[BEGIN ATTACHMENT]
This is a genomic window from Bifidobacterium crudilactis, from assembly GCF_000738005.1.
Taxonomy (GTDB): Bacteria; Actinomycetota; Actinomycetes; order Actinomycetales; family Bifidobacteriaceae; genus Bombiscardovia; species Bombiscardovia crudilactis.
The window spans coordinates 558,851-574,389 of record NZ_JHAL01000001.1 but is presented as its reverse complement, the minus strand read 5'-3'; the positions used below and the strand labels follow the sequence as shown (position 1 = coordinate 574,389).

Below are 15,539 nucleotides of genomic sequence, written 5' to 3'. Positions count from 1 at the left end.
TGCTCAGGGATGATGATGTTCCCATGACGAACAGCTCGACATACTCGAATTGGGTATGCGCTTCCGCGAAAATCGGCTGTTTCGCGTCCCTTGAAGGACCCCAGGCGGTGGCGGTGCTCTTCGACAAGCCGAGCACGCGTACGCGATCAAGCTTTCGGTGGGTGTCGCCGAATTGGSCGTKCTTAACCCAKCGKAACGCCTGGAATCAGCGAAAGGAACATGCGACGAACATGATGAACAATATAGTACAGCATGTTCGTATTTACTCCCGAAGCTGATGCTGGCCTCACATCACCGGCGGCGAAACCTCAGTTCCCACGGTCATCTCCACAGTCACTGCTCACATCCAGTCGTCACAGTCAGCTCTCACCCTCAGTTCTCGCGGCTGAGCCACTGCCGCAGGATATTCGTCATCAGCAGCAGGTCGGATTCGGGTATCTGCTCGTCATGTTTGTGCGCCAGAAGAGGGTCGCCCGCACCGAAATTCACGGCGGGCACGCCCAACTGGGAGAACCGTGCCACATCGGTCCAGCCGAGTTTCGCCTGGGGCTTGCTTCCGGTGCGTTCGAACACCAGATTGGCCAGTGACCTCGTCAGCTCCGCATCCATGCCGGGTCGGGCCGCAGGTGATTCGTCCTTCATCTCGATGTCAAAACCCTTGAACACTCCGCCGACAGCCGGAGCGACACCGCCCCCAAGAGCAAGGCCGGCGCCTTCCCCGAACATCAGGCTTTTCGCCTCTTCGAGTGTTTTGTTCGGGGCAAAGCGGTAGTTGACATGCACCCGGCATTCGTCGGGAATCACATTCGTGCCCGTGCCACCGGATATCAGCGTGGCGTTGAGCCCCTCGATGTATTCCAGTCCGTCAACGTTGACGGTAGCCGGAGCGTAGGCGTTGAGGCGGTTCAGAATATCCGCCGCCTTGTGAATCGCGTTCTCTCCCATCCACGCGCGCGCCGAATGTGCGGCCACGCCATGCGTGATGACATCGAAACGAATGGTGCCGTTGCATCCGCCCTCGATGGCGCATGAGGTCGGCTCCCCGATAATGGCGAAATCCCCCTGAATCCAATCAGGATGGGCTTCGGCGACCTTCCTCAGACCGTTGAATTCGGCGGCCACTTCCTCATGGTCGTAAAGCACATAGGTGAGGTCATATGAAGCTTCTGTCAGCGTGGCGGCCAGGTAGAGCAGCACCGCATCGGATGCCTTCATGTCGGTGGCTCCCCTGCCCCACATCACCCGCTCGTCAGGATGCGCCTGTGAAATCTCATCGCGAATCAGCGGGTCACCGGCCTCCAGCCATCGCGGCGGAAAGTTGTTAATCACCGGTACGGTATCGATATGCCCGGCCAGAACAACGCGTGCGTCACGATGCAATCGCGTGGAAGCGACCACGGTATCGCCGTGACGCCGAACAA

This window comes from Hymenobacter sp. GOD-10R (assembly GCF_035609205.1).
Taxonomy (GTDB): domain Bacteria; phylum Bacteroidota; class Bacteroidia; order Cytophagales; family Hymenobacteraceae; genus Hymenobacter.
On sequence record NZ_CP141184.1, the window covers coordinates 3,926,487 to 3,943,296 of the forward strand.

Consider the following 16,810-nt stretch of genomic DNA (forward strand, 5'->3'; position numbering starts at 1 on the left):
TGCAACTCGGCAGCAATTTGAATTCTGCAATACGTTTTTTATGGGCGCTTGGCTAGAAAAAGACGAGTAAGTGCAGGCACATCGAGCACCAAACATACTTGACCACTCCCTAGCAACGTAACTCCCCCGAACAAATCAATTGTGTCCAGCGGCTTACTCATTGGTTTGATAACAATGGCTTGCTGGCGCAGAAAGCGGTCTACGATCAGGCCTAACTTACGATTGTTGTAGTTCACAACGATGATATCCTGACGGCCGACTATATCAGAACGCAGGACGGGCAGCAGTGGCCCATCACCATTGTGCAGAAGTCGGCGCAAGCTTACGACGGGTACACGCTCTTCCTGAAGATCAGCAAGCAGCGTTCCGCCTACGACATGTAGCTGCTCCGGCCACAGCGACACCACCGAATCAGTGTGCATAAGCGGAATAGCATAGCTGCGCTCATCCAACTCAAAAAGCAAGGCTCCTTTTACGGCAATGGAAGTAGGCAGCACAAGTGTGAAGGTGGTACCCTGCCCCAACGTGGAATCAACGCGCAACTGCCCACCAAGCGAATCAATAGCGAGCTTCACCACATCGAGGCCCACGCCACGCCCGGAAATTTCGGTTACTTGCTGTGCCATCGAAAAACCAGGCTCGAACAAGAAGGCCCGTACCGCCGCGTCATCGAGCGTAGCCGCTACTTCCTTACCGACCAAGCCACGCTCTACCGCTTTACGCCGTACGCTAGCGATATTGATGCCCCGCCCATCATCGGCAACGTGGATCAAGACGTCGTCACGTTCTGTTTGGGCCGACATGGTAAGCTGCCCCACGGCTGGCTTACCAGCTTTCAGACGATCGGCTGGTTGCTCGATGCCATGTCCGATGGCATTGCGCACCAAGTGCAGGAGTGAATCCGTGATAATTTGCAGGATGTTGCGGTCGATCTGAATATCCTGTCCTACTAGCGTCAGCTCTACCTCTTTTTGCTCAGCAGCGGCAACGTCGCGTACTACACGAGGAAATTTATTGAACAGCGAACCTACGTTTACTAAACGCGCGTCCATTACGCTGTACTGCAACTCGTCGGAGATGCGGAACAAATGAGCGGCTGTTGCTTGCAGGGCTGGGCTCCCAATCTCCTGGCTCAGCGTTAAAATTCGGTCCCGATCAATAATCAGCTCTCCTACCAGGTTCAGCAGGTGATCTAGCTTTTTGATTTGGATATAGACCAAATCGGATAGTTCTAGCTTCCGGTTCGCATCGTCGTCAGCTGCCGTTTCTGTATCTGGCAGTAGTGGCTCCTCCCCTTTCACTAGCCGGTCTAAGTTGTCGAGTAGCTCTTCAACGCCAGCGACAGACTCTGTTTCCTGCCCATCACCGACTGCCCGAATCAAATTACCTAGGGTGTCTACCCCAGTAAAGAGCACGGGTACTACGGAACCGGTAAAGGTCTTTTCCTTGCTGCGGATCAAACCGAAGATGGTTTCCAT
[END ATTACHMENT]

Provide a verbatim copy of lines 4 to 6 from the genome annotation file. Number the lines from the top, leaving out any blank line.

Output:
Below are 15,539 nucleotides of genomic sequence, written 5' to 3'. Positions count from 1 at the left end.
TGCTCAGGGATGATGATGTTCCCATGACGAACAGCTCGACATACTCGAATTGGGTATGCGCTTCCGCGAAAATCGGCTGTTTCGCGTCCCTTGAAGGACCCCAGGCGGTGGCGGTGCTCTTCGACAAGCCGAGCACGCGTACGCGATCAAGCTTTCGGTGGGTGTCGCCGAATTGGSCGTKCTTAACCCAKCGKAACGCCTGGAATCAGCGAAAGGAACATGCGACGAACATGATGAACAATATAGTACAGCATGTTCGTATTTACTCCCGAAGCTGATGCTGGCCTCACATCACCGGCGGCGAAACCTCAGTTCCCACGGTCATCTCCACAGTCACTGCTCACATCCAGTCGTCACAGTCAGCTCTCACCCTCAGTTCTCGCGGCTGAGCCACTGCCGCAGGATATTCGTCATCAGCAGCAGGTCGGATTCGGGTATCTGCTCGTCATGTTTGTGCGCCAGAAGAGGGTCGCCCGCACCGAAATTCACGGCGGGCACGCCCAACTGGGAGAACCGTGCCACATCGGTCCAGCCGAGTTTCGCCTGGGGCTTGCTTCCGGTGCGTTCGAACACCAGATTGGCCAGTGACCTCGTCAGCTCCGCATCCATGCCGGGTCGGGCCGCAGGTGATTCGTCCTTCATCTCGATGTCAAAACCCTTGAACACTCCGCCGACAGCCGGAGCGACACCGCCCCCAAGAGCAAGGCCGGCGCCTTCCCCGAACATCAGGCTTTTCGCCTCTTCGAGTGTTTTGTTCGGGGCAAAGCGGTAGTTGACATGCACCCGGCATTCGTCGGGAATCACATTCGTGCCCGTGCCACCGGATATCAGCGTGGCGTTGAGCCCCTCGATGTATTCCAGTCCGTCAACGTTGACGGTAGCCGGAGCGTAGGCGTTGAGGCGGTTCAGAATATCCGCCGCCTTGTGAATCGCGTTCTCTCCCATCCACGCGCGCGCCGAATGTGCGGCCACGCCATGCGTGATGACATCGAAACGAATGGTGCCGTTGCATCCGCCCTCGATGGCGCATGAGGTCGGCTCCCCGATAATGGCGAAATCCCCCTGAATCCAATCAGGATGGGCTTCGGCGACCTTCCTCAGACCGTTGAATTCGGCGGCCACTTCCTCATGGTCGTAAAGCACATAGGTGAGGTCATATGAAGCTTCTGTCAGCGTGGCGGCCAGGTAGAGCAGCACCGCATCGGATGCCTTCATGTCGGTGGCTCCCCTGCCCCACATCACCCGCTCGTCAGGATGCGCCTGTGAAATCTCATCGCGAATCAGCGGGTCACCGGCCTCCAGCCATCGCGGCGGAAAGTTGTTAATCACCGGTACGGTATCGATATGCCCGGCCAGAACAACGCGTGCGTCACGATGCAATCGCGTGGAAGCGACCACGGTATCGCCGTGACGCCGAACAA

This window comes from Hymenobacter sp. GOD-10R (assembly GCF_035609205.1).